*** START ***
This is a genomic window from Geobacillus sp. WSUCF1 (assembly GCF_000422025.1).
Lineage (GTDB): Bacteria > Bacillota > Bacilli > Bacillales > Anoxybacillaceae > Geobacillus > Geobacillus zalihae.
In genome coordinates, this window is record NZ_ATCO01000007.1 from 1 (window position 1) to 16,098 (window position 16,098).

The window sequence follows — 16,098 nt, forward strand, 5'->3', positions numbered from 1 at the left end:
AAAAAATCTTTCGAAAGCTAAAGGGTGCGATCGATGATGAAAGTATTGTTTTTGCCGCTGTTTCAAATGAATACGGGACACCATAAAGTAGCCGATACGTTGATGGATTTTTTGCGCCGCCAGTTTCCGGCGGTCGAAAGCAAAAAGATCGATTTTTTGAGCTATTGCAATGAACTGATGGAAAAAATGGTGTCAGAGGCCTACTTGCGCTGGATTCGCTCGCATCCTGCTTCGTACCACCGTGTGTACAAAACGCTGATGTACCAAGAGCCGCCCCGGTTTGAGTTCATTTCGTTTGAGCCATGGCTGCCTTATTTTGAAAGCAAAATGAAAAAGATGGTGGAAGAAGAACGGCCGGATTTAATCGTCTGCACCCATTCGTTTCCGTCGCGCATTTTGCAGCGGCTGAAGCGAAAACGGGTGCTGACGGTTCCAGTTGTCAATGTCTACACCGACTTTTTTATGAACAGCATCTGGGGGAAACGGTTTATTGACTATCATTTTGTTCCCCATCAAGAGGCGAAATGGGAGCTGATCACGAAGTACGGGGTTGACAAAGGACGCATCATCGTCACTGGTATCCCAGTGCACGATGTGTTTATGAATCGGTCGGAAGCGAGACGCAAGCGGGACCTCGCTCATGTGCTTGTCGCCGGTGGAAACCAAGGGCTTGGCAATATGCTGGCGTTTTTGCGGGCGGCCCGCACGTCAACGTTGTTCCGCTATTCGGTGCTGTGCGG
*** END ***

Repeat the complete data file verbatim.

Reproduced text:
This is a genomic window from Geobacillus sp. WSUCF1 (assembly GCF_000422025.1).
Lineage (GTDB): Bacteria > Bacillota > Bacilli > Bacillales > Anoxybacillaceae > Geobacillus > Geobacillus zalihae.
In genome coordinates, this window is record NZ_ATCO01000007.1 from 1 (window position 1) to 16,098 (window position 16,098).

The window sequence follows — 16,098 nt, forward strand, 5'->3', positions numbered from 1 at the left end:
AAAAAATCTTTCGAAAGCTAAAGGGTGCGATCGATGATGAAAGTATTGTTTTTGCCGCTGTTTCAAATGAATACGGGACACCATAAAGTAGCCGATACGTTGATGGATTTTTTGCGCCGCCAGTTTCCGGCGGTCGAAAGCAAAAAGATCGATTTTTTGAGCTATTGCAATGAACTGATGGAAAAAATGGTGTCAGAGGCCTACTTGCGCTGGATTCGCTCGCATCCTGCTTCGTACCACCGTGTGTACAAAACGCTGATGTACCAAGAGCCGCCCCGGTTTGAGTTCATTTCGTTTGAGCCATGGCTGCCTTATTTTGAAAGCAAAATGAAAAAGATGGTGGAAGAAGAACGGCCGGATTTAATCGTCTGCACCCATTCGTTTCCGTCGCGCATTTTGCAGCGGCTGAAGCGAAAACGGGTGCTGACGGTTCCAGTTGTCAATGTCTACACCGACTTTTTTATGAACAGCATCTGGGGGAAACGGTTTATTGACTATCATTTTGTTCCCCATCAAGAGGCGAAATGGGAGCTGATCACGAAGTACGGGGTTGACAAAGGACGCATCATCGTCACTGGTATCCCAGTGCACGATGTGTTTATGAATCGGTCGGAAGCGAGACGCAAGCGGGACCTCGCTCATGTGCTTGTCGCCGGTGGAAACCAAGGGCTTGGCAATATGCTGGCGTTTTTGCGGGCGGCCCGCACGTCAACGTTGTTCCGCTATTCGGTGCTGTGCGG